Idaho's first U.S. Representative elected after achieving statehood in July 1890 was Republican Willis Sweet who served the at-large district until March 1895.

For the next 122 years since Sweet's first electoral victory, the Gem State has yet to conduct a special election for this office both through its varying periods of one at-large seat (1890-1913), two at-large seats (1913-1919), and its current configuration of two congressional districts (1919-present).

Even on the rare occasions when Idaho has suffered a death or resignation in its U.S. House delegation, there has been no special election to fill the seat.

For example, in June 1934 Democratic Thomas Coffin died during his first term in the chamber.

Despite nearly seven months remaining in the 73rd Congress, Coffin's seat remained vacant for the rest of the unexpired term.

Coffin's successor, future Democratic U.S. Senator David Worth Clark, was elected that November to the full term beginning January 1935, but no special election was held in the interim while the seat was vacant.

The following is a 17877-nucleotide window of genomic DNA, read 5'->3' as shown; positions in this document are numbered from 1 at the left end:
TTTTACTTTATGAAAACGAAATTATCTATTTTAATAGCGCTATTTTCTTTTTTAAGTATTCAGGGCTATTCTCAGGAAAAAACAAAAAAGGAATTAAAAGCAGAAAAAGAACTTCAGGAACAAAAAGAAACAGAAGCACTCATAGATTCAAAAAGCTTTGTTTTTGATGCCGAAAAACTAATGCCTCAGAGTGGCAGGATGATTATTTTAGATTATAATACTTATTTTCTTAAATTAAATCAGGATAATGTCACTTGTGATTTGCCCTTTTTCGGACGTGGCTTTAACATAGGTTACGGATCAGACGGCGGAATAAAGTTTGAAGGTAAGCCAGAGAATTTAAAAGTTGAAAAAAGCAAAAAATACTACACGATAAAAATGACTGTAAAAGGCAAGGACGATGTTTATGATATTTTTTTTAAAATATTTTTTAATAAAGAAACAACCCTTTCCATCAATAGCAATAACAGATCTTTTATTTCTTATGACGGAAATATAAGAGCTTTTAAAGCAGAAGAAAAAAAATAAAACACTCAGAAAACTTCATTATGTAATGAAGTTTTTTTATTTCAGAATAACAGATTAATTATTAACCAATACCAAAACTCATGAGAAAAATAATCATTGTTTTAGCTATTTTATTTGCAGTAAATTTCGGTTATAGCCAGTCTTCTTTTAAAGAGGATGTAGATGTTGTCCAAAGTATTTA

A decade later, four-term Republican U.S. Representative Henry Dworshak resigned his House seat on November 5, 1946, having just been elected to the Senate (in a special election to that seat).

With less than two months remaining of his unexpired House term, no special election was held and the seat stayed vacant throughout the remainder of the 79th Congress.

Idaho's string of 122+ years without a special election eclipses the second longest current stretch in the nation by more than a decade: Delaware's last such contest took place 112 years ago in November 1900 after the death of one-term Republican Rep. John Hoffecker.

Hoffecker's son, Walter, won the special election to Delaware's at-large seat and served out the remaining four months of his father's unexpired term.

Idaho's neighbor to the south Utah ranks third on the list with its last special election to the House coming on November 4, 1930, or 82+ years ago.

Five-term Republican Elmer Leatherwood died in office in December 1929 and the seat remained vacant for nearly a year before a special election was held in November 1930.